Jimbo Fisher isn’t the problem. The people who keep wasting millions on men like him are — as they’re usually the same ones who act like they’re poor whenever student-athlete compensation is discussed.
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Fisher is out in College Station after going 45-25, as his record feels like it was worse than that given the last few seasons. Since the 2020 COVID season, the Aggies were 19-15 and had lost 10 of their last 15 games against Power 5 teams.
But, that was only part of it.
Fisher’s failure on the sidelines looks even worse when you compare him to the man he replaced, Kevin Sumlin — Texas A&M’s first Black head football coach. Sumlin was 51-26 during his tenure with the Aggies, and while he was there longer than Fisher, he also had the only 11-win season Texas A&M had enjoyed since 1998. His tenure — with the help of Johnny Manziel and Mike Evans — is what lifted expectations at the school for them to go after a coach with a national championship on his resume like Fisher has — thanks to Jameis Winston.
“The assessment that I delivered was that we are not reaching our full potential,” said Texas A&M Athletic Director Ross Bjork about Fisher’s firing, adding that the program was “stuck in neutral.”
“We are not in the championship conversation and something was not quite right about our direction and the plan. We should be relevant on the national scene.”
When Fisher came to College Station from FSU, he signed a 10-year, $75 million fully guaranteed deal in 2017. In 2021, his contract extension took his annual salary from $7.5 million to $9 million as it was worth $95 million guaranteed in total. Now he’ll receive more than $76 million after getting fired due to his buyout.
“Let me be very clear in this next part: Texas A&M athletics and the 12th Man Foundation will be the sole sources of the necessary funds covering these transition costs,” Bjork explained.
Every athlete at Texas A&M, and throughout the country, should be giving the brass at their institutions the side-eye. The money has always been there. They just don’t want to give it to the people who make the money — the players.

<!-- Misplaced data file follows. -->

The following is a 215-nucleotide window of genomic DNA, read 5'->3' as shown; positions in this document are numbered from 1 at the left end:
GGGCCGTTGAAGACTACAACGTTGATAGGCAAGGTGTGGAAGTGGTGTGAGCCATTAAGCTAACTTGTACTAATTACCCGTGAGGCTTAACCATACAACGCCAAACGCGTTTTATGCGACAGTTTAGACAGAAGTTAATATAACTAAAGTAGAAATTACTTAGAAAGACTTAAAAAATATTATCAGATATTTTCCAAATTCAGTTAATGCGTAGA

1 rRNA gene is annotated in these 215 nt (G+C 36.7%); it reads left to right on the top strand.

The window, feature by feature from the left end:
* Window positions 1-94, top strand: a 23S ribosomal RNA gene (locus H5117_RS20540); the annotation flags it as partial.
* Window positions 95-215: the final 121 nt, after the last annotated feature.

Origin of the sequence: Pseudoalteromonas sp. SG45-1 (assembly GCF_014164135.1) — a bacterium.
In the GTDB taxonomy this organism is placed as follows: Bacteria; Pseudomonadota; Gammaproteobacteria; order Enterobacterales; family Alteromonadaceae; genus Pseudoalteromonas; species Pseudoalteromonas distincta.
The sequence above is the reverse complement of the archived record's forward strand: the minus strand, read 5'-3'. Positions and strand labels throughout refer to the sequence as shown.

Don’t be fooled, NIL isn’t the answer to player compensation. It’s a Band-Aid on a broken arm, as it doesn’t give players their rightful piece of a multibillion-dollar industry.
“You might regret asking Congress to intervene here . . . I’d be real careful about inviting Congress to micro-manage your business . . . I’ve got a lot of sympathy for the kids, I’ve got to tell you. The kids make this all possible,” John Kennedy (Louisiana’s Republican Senator) told NCAA President Charlie Baker in a recent report from USA Today Sports on the recent NIL hearing on Capitol Hill.
“I think we’ve got to find some way to give these student-athletes a voice. Currently, I think there’s a huge power disparity,” added Josh Hawley, the Republican Senator from Missouri.
The NCAA has been flailing ever since the day NIL started, which has led to this moment because, instead of figuring out a successful way to implement it, they spent all their time fighting something inevitable. And as time goes on, people are starting to realize that NIL isn’t even close to being enough for the players. Texas A&M’s handling of Jimbo Fisher just gave the athletes more leverage in their fight. Because if there’s enough money to pay off bad head coaches, then there’s surely enough to spend on great players.